What Do You Buy the Children of the Terrorist Who Tried to Kill Your Wife?

David Harris-Gershon and his wife, Jamie, moved to Jerusalem full of hope. Then, in the midst of a historic cease-fire between Israel and the Palestinians, a bomb shrieked through Hebrew University’s cafeteria. Jamie was hurled across the room, her body burned and sliced with shrapnel; the friends sitting next to her were instantly killed.

Suffering from secondary post-trauma and struggling to move on, David was desperate for answers. So he dug into Israeli government records and journalistic accounts to uncover what triggered the attack, discovering in the process a series of shocking truths―truths which set in motion a journey that ended in East Jerusalem, where David sought to meet with the terrorist and his family. Part memoir, part political thriller, part exposé of the conduct of the peace process, this fearless debut confronts the personal costs of the Middle East conflict―and reveals the human capacity for recovery and reconciliation, no matter the circumstance.

Publisher: Oneworld (London) ― ISBN-10: 1851689966

Available in paperback or e-book


From Booklist (*Starred Review*):

Readers can be forgiven for expecting Harris-Gershon to tread on familiar ground in his Memoir of Jerusalem. But this enormously compelling title smashes preconceived notions while delivering an unforgettable and provocative story about the roots of terrorism and the nature of victimhood ...

Bracing, intense, and relentless, this is a book about how we as humans get to the darkest of places and the questions we must ask to find our way out. A transformative reading experience. — Colleen Mondor

From Slate :

Fierce ... A tale of redemption and new beginnings and of truly embracing the other. Harris-Gershon’s story is not really about Middle East politics so much as it is a story of healing—a debate about whether South African–style reconciliation and restorative dialogue can really bring about closure after an event of unspeakable pain and violence." — Dahlia Litwick

From The Daily Beast :

It is a story about how a great personal trauma can lead to a journey that upends long-held beliefs and ideas. The terrific thing about this book is that the author manages to tell his story without sentimentality, grandiose pronouncements, or false humility. He pulls the reader in with an unpretentious, laconic style, and with his refusal to shy away from acknowledging his own flaws." — Lisa Goldman

From The Guardian :

A brave and impressive book. — David Shariatmadari

From Haaretz :

[Harris-Gershon] boldly stretches the confines of memoir and lets it deserve the adjective of its literary category, creative nonfiction. — Ilene Prusher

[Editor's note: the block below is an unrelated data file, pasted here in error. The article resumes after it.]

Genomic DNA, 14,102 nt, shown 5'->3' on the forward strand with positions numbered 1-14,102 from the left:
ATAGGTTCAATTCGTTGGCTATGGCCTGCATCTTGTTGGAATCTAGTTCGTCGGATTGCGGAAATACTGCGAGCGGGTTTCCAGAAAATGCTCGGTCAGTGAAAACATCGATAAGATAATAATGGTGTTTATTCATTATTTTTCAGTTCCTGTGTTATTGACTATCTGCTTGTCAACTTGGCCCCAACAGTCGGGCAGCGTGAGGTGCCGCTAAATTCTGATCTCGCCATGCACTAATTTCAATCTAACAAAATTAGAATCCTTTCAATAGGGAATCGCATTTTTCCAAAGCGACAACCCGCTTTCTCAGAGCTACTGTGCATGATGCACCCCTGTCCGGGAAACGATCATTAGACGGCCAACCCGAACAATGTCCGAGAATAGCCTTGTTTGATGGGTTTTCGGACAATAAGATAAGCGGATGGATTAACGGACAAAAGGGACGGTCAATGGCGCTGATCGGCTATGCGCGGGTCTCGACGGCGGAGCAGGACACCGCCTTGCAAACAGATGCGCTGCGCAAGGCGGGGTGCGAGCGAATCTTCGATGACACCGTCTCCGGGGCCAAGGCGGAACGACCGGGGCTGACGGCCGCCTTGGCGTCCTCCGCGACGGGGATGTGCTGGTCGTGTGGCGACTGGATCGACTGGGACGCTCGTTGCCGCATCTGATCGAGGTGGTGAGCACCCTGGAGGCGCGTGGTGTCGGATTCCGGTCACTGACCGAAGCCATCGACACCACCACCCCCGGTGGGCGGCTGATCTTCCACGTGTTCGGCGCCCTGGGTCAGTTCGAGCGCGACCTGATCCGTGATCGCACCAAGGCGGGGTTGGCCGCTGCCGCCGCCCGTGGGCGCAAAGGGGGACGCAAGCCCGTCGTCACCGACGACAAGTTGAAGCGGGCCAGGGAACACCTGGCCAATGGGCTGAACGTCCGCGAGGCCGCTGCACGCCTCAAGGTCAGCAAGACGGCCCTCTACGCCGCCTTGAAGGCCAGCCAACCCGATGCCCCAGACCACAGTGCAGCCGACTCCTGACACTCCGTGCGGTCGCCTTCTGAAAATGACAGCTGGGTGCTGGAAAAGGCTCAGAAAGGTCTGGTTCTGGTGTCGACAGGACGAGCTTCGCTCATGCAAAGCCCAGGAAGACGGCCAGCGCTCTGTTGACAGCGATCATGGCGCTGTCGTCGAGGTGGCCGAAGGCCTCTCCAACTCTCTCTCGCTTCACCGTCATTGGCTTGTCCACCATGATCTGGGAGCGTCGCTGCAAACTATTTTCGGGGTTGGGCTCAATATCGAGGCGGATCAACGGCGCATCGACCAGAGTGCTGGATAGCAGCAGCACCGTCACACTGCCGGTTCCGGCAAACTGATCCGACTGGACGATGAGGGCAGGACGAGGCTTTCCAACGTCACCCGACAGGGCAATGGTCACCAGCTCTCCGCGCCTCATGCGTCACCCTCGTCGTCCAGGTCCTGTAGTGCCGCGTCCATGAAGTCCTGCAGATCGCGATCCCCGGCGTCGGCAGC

Book Excerpts:

From The Telegraph (U.K.):

The force of the blast tore through the ceiling, blew out doors, tossed tables across the cafeteria. Salt shakers, plastic trays, and barbed nails were sent flying. And after the flying, there was wailing. And after the wailing, anarchy, as students in torn khakis and hijabs scrambled over the splintered tables. After that, they say people began stuffing pages from their Hebrew exercise books into the wounds. ( Read more .)

When the phone rang in our Jerusalem apartment, I was eating spaghetti with sun-dried tomato pesto, red-tinged olive oil dripping down the strands of pasta, my lips greasy. Smacking.

I put down the fork and answered. "Hello?"

"David? This is Esther. Your wife, Jamie, is here with me. There was an explosion at the university, but I just want you to know she's fine. OK? She's fine." (Click.)

I was still chewing, twirling the fork, knew I didn't know an Esther, and didn't know what she was talking about. After a few seconds, puzzled, I thought, That was nice of her; thought, There must have been some kind of electrical explosion; thought, Keep eating. Although I'd lived in Israel for two years, had been anticipating this, fearing it, I was oblivious. An electrical explosion. As if people routinely called strangers to alert them of transformers on the fritz or wires sparking overhead. But as I continued to eat lunch, the beginning of unease, the sense that something was off, crouched silently.

I turned on the television.

Nothing. Channel 2 was showing its daily Spanish soap-opera with Hebrew subtitles. I ate.

Then, 10 minutes later, the news broke in. A man saying the word: piguah -- terrorist attack. Then a map. A star in the center. The words, Frank Sinatra Cafeteria, the words, Hebrew University. Ceasing to chew, I thought, Not an electrical explosion; thought, She's fine. She's fine. Thought, Why didn't Jamie call herself?

Then the phone rang again.


"David. This is Esther. Jamie's OK. But she's lightly hurt. They're taking her to the university hospital. She wants you to meet her there." (Click.)

Lightly hurt. She was still fine, I thought, probably just some cuts and bruises. A scrape here or there. Skinned knee. I didn't rush, called our program's dean to let him know what had happened while gathering some clothes, saying into the phone, Lightly.

His voice was quiet, knowing, after living in Israel for decades, that the word lightly when conjoined with injured did not mean she's fine. Finally, he asked, "David, what does that mean, lightly? What did they say?"

"I don't know," I said, the tears suddenly rising, sticking in the throat, the panic, the fight, the flight. I was lost. In over my head. Clueless, I began packing, frantic, then sprinted down a flight of stairs, ran to the street, flagged down a cab.

The driver rolled down a window and smiled through a cigarette.

"Where to?"

"The university."

"Sorry. Impossible. Place is blocked off. No way."

I opened the door, got in anyway. Slammed it shut. "Look. My wife was injured in the attack. She's at the hospital. I don't care how you do it. But you get me there. Now. Understand?"

"No problem." (